In the year 2000, during the first ongoing series, J. Calafiore was asked to create a one-shot just in case something went wrong with an issue and they needed a substitute. So he created a story where Deadpool causes an alien invasion and Earth’s Mightiest Heroes must fix the mess he’s made. While the issue was more or less completed and ready to go, Marvel didn’t need it in the end. That said, if you want to read the story for yourself, there is a version available online.
Deadpool and Ryan Reynolds Go Way Back
It’s hard to imagine any other actor besides Reynolds playing the Merc with a Mouth. He fits into that spandex like a hand in glove and has the perfect comedic timing to pull of his zany sensibilities. But did you know the Deadpool of the comics always felt he bore similarities to the Canadian actor as well?
Back in 2004, in “Deadpool and Cable #2”, the Merc described himself as a cross between Reynolds and Shar-Pei. Reynolds thought the joke was funny and knew right there and then that he had to play the character someday.
He’s Afraid of Cows
Deadpool has bovinophobia, which is the fear of cows. Their stares scare the crap out of him because he believes that they’re waiting for the opportune moment to strike. As for a more common phobia, he’s also terrified of clowns, which he considers the greatest threat to Earth after Galactus. Fear of clowns is no laughing matter, but neither is fear of cows.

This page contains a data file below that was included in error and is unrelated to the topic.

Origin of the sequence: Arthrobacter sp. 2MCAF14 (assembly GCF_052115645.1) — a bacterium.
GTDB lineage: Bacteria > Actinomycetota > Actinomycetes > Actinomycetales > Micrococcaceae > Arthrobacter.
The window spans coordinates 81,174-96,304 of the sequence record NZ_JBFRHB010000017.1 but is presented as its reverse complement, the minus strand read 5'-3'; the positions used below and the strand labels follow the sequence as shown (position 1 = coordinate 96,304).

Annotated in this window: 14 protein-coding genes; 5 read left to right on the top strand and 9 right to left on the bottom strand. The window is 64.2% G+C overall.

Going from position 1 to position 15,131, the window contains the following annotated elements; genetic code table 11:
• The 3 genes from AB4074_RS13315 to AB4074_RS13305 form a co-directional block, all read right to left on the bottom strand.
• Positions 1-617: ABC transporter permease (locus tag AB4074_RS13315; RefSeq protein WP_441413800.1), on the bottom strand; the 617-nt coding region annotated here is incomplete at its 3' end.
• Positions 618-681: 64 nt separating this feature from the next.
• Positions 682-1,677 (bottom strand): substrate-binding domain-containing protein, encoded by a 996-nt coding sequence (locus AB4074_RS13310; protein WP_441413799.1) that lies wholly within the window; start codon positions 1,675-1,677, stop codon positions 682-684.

The Yellow Speech Boxes Have Significant Meaning
In the comics, you’ve probably noticed that whenever the character speaks, his speech bubbles are yellow. This is to indicate that his voice is unique, as well as to make readers aware that he knows he’s in a comic book. Generally, though, this technique is used in comics to differentiate certain characters from the rest. For example, sometimes old English fonts are used for Thor, whereas Hulk’s bubbles have been green.
He Was Named After a Betting Pool
The origins of Wade Wilson’s spandex-clad anti-hero are well-known by this point, but here’s a quick refresher anyway. After being struck with cancer, he agreed to take part in the Weapon X Program, a government experiment designed to create super soldiers. However, given that the program was highly dangerous and not a sure-fire bet to work, those involved in its creation took bets on who would die first. Deadpool adopted his moniker based on this sick game due to his warped sense of humor. That said, the comics’ creators chose the name simply because it resembled Deathstroke.
He Killed His Parents
Wade Wilson’s family history is a mystery in the comics. Due to his scattered memories and all-around insanity, he has often struggled to remember what life was like before the Weapon X Project used him as their guinea pig. He recalled a troubled home life, but nothing was ever certain about who his folks were — at least not until he burned them to death while under the manipulation of the evil Butler. As it turned out, he set their house on fire, but he had no idea what he was doing at the time and eventually got payback against the baddie who’d been messing with his head.